Fleetmatics tells staff it will keep Irish office

The technology business being bought by Verizon for $2.4bn employs 200 in Dublin

 Jim Travers, chief executive of Fleetmatics: he said  the Irish company  decided to join forces with Verizon to give Fleetmatics further clout as it expands globally. Photograph: Alan Betson / The Irish Times

Jim Travers, chief executive of Fleetmatics: he said the Irish company decided to join forces with Verizon to give Fleetmatics further clout as it expands globally. Photograph: Alan Betson / The Irish Times

 

Fleetmatics, the Dublin-headquartered technology business that Verizon is buying for $2.4 billion, has told its staff that it remains committed to its Irish operation, which employs close to 200 engineers and developers.

Fleetmatics employs 1,200 globally and sells cloud-based software to companies who want to monitor the performance of their car and truck fleets. The Nasdaq-listed company announced on Monday it is to be bought out by Verizon, although Fleetmatics has declined to make any further comment.

In a presentation to staff following the announcement, Jim Travers, Fleetmatics’ chief executive, said Verizon had approached the Irish company about a deal. Talks between the two businesses began in May, Fleetmatics said.

Mr Travers told staff that it decided to join forces with Verizon to give Fleetmatics further clout as it expands globally. Most of its business is in the US and Canada, but it has also targeted continental Europe and Australia in recent years.

Mr Travers said its core market was still lightly penetrated, but Fleetmatics is “in a race” to conquer it. He said the Irish company would benefit from Verizon’s “distribution and brand recognition” when chasing sales.

He confirmed that Fleetmatics will be housed in Verizon’s new product division, which is tasked with driving growth at the telco in the internet age. Verizon last month also bought Fleetmatics’ main rival in the US, Telogis, for a price reputed to be around $1 billion.

Mr Travers spoke of the potential synergies between Telogis, Fleetmatics and Verizon Telematics, although it is unclear if the three will be formally merged.

Fleetmatics staff received no detail on whether there would be any site closures, and were told only that the integration plan would be revealed after the deal closes in the fourth quarter of 2016.

The company confirmed, however, that it intends to maintain its Irish operation which, under the leadership of company co-founder and current chief technology officer Peter Mitchell, conducts much of its product design and research.

The company also attempted to reassure staff that Verizon was buying it in part because of the skills of its workforce. Fleetmatics is far bigger than Verizon’s existing in-house telematics company.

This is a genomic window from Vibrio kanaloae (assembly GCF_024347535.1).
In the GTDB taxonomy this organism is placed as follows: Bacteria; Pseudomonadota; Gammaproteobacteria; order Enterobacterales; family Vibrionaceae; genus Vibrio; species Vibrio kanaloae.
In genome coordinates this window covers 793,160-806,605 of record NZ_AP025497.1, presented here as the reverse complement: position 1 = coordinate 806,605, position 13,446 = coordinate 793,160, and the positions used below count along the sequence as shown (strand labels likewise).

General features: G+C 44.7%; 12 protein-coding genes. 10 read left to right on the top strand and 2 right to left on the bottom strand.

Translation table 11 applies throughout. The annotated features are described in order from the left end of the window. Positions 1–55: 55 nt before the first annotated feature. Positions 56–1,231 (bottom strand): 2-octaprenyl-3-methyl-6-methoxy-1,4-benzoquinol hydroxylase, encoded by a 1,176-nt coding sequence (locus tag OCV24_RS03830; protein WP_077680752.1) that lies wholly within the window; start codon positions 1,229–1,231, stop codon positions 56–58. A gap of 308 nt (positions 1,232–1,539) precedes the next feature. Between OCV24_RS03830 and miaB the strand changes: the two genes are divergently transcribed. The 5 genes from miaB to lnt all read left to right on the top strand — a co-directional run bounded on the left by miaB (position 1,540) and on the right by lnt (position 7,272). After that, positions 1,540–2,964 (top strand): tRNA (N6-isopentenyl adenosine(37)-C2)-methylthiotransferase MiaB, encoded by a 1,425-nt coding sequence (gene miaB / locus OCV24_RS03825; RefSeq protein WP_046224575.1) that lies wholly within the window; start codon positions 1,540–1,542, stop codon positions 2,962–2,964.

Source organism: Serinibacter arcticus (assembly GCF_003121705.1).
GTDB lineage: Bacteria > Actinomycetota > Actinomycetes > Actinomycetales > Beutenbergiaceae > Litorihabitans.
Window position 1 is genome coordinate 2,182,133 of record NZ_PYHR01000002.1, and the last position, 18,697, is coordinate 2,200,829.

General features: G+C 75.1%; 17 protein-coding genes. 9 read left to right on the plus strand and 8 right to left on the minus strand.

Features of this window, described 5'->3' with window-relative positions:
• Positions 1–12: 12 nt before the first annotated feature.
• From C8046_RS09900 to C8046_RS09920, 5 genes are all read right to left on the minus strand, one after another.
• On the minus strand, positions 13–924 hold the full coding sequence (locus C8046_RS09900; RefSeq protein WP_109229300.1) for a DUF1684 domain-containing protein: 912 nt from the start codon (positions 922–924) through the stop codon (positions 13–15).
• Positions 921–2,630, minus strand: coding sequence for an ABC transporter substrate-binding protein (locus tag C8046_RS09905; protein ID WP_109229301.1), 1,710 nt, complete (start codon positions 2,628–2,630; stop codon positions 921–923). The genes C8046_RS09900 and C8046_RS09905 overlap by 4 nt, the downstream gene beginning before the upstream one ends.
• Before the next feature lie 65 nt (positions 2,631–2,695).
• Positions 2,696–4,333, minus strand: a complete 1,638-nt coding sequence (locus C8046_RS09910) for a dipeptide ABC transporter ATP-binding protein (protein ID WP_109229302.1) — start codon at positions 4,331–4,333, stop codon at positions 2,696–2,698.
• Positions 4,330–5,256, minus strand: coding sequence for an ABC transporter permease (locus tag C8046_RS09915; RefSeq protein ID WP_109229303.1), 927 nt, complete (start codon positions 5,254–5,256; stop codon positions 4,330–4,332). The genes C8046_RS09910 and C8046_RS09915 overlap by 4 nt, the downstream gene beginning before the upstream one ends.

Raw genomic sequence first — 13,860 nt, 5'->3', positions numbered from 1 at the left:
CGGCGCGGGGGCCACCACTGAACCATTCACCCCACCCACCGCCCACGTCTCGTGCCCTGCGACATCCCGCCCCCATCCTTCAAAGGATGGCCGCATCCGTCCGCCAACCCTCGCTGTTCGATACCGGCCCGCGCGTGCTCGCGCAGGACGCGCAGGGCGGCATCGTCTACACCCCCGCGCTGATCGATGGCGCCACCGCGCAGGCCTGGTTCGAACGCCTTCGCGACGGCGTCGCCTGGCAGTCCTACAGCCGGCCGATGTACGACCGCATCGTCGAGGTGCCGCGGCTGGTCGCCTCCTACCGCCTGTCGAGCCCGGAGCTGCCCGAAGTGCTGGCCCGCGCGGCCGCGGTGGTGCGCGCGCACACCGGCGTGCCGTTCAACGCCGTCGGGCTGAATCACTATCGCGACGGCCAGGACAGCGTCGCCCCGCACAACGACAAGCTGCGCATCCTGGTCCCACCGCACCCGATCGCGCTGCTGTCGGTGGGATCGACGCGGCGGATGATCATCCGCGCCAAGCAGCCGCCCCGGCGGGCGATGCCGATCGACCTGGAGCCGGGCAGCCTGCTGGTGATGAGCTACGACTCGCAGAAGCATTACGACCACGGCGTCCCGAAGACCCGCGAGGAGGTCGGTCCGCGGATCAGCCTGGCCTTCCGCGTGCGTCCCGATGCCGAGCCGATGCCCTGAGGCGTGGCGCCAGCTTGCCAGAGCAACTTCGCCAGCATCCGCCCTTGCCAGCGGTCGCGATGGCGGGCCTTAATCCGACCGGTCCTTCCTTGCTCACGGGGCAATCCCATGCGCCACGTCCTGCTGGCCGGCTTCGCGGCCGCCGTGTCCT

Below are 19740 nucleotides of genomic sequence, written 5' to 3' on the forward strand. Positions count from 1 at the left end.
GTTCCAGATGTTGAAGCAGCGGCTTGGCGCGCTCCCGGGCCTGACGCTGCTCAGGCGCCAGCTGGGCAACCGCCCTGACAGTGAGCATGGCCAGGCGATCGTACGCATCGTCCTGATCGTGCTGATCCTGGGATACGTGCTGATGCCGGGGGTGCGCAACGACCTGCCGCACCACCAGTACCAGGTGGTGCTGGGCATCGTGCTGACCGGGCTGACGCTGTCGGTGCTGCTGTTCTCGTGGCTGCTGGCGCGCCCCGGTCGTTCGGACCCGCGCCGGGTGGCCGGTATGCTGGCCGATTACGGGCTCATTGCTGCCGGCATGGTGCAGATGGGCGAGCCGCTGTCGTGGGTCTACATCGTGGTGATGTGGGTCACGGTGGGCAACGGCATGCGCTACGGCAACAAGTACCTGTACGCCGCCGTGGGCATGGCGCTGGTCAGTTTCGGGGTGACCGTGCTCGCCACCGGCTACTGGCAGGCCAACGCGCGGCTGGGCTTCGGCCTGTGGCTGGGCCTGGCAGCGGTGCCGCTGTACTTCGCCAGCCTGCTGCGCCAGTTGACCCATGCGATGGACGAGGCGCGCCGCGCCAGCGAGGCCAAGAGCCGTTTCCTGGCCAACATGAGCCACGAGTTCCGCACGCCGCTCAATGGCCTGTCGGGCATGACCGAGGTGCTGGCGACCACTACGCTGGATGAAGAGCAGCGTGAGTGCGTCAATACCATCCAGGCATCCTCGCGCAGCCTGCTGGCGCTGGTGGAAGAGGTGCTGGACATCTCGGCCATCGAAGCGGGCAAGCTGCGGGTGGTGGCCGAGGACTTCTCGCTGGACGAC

Although both Verizon and Fleetmatics operate primarily in the US, the deal will be consummated under a scheme of arrangement overseen by the Irish High Court as Fleetmatics was founded and is headquartered here.

Verizon’s advisers include Dublin firm A&L Goodbody, while Fleetmatics’ local law firm on the deal is Maples and Calder. The Irish company’s financial adviser on the transaction is Morgan Stanley.

Irishman Colm Donlon, who heads up Morgan Stanley’s European mergers and acquisitions practice, is also advising Fleetmatics. Mr Donlon is known in the British media as the “Harry Potter of M&A”.

Mr Travers told staff the company had come a long way since it was founded in 2004 “above a pub” in suburban Dublin.

The company was originally founded in a merger between Websoft, backed by Oyster Capital’s Bill McCabe, and Moviltec, backed by Ken Keating of Cross refigeration group. Websoft’s office was beside the Morgue pub in Templeogue.

Mr McCabe, one of the State’s best-known tech investors, continued to back Fleetmatics and Mr Travers was hired to drive growth in 2006. In 2008, it brought on board outside investment for the first time, selling 35 per cent to Investcorp Technology Partners for $25 million.

In 2010, Mr McCabe and most of its Irish backers, with the exception of management, sold out as part of a $68 million deal fronted by private equity groups, Institutional Venture Partners and New Word Ventures.

Fleetmatics floated on the Nasdaq in 2012, retaining its Irish domicile although most of its business is outside the State. Mr Mitchell is the most senior of the original founders to have remained with the business.

Many of the early directors and backers of Fleetmatics are now involved in another of Mr McCabe’s firms, FieldAware, which sells technology linking companies with their sales agents.